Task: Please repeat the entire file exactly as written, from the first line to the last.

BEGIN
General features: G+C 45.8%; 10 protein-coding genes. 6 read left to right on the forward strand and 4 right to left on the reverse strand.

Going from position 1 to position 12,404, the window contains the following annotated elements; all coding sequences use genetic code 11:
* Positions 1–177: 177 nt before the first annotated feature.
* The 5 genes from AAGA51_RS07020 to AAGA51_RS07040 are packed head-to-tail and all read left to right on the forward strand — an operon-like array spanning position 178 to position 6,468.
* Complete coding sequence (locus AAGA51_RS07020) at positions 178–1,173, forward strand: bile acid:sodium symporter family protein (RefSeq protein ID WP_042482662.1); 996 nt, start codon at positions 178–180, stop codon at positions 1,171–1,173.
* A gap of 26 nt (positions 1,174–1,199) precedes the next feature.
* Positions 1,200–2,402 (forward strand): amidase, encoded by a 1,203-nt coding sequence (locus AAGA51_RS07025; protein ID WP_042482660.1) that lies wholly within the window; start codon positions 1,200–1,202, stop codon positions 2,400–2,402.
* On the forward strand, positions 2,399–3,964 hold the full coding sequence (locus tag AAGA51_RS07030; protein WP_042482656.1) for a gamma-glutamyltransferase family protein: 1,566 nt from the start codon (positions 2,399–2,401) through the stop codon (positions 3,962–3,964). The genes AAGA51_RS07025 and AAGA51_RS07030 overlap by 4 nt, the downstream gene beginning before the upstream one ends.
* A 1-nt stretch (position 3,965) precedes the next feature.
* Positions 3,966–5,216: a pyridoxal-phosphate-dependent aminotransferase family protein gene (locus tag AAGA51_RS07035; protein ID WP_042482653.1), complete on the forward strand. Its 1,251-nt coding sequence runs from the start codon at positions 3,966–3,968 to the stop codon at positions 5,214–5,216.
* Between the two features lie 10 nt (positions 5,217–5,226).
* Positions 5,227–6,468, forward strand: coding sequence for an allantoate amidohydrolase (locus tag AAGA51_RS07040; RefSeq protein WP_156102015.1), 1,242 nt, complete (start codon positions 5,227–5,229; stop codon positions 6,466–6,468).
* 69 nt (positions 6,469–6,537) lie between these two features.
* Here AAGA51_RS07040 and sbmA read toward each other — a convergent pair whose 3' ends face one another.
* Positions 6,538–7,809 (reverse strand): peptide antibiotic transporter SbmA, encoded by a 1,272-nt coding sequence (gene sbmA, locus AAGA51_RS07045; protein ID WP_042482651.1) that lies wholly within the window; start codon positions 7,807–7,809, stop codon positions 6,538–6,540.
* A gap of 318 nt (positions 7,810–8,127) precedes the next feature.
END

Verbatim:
General features: G+C 45.8%; 10 protein-coding genes. 6 read left to right on the forward strand and 4 right to left on the reverse strand.

Going from position 1 to position 12,404, the window contains the following annotated elements; all coding sequences use genetic code 11:
* Positions 1–177: 177 nt before the first annotated feature.
* The 5 genes from AAGA51_RS07020 to AAGA51_RS07040 are packed head-to-tail and all read left to right on the forward strand — an operon-like array spanning position 178 to position 6,468.
* Complete coding sequence (locus AAGA51_RS07020) at positions 178–1,173, forward strand: bile acid:sodium symporter family protein (RefSeq protein ID WP_042482662.1); 996 nt, start codon at positions 178–180, stop codon at positions 1,171–1,173.
* A gap of 26 nt (positions 1,174–1,199) precedes the next feature.
* Positions 1,200–2,402 (forward strand): amidase, encoded by a 1,203-nt coding sequence (locus AAGA51_RS07025; protein ID WP_042482660.1) that lies wholly within the window; start codon positions 1,200–1,202, stop codon positions 2,400–2,402.
* On the forward strand, positions 2,399–3,964 hold the full coding sequence (locus tag AAGA51_RS07030; protein WP_042482656.1) for a gamma-glutamyltransferase family protein: 1,566 nt from the start codon (positions 2,399–2,401) through the stop codon (positions 3,962–3,964). The genes AAGA51_RS07025 and AAGA51_RS07030 overlap by 4 nt, the downstream gene beginning before the upstream one ends.
* A 1-nt stretch (position 3,965) precedes the next feature.
* Positions 3,966–5,216: a pyridoxal-phosphate-dependent aminotransferase family protein gene (locus tag AAGA51_RS07035; protein ID WP_042482653.1), complete on the forward strand. Its 1,251-nt coding sequence runs from the start codon at positions 3,966–3,968 to the stop codon at positions 5,214–5,216.
* Between the two features lie 10 nt (positions 5,217–5,226).
* Positions 5,227–6,468, forward strand: coding sequence for an allantoate amidohydrolase (locus tag AAGA51_RS07040; RefSeq protein WP_156102015.1), 1,242 nt, complete (start codon positions 5,227–5,229; stop codon positions 6,466–6,468).
* 69 nt (positions 6,469–6,537) lie between these two features.
* Here AAGA51_RS07040 and sbmA read toward each other — a convergent pair whose 3' ends face one another.
* Positions 6,538–7,809 (reverse strand): peptide antibiotic transporter SbmA, encoded by a 1,272-nt coding sequence (gene sbmA, locus AAGA51_RS07045; protein ID WP_042482651.1) that lies wholly within the window; start codon positions 7,807–7,809, stop codon positions 6,538–6,540.
* A gap of 318 nt (positions 7,810–8,127) precedes the next feature.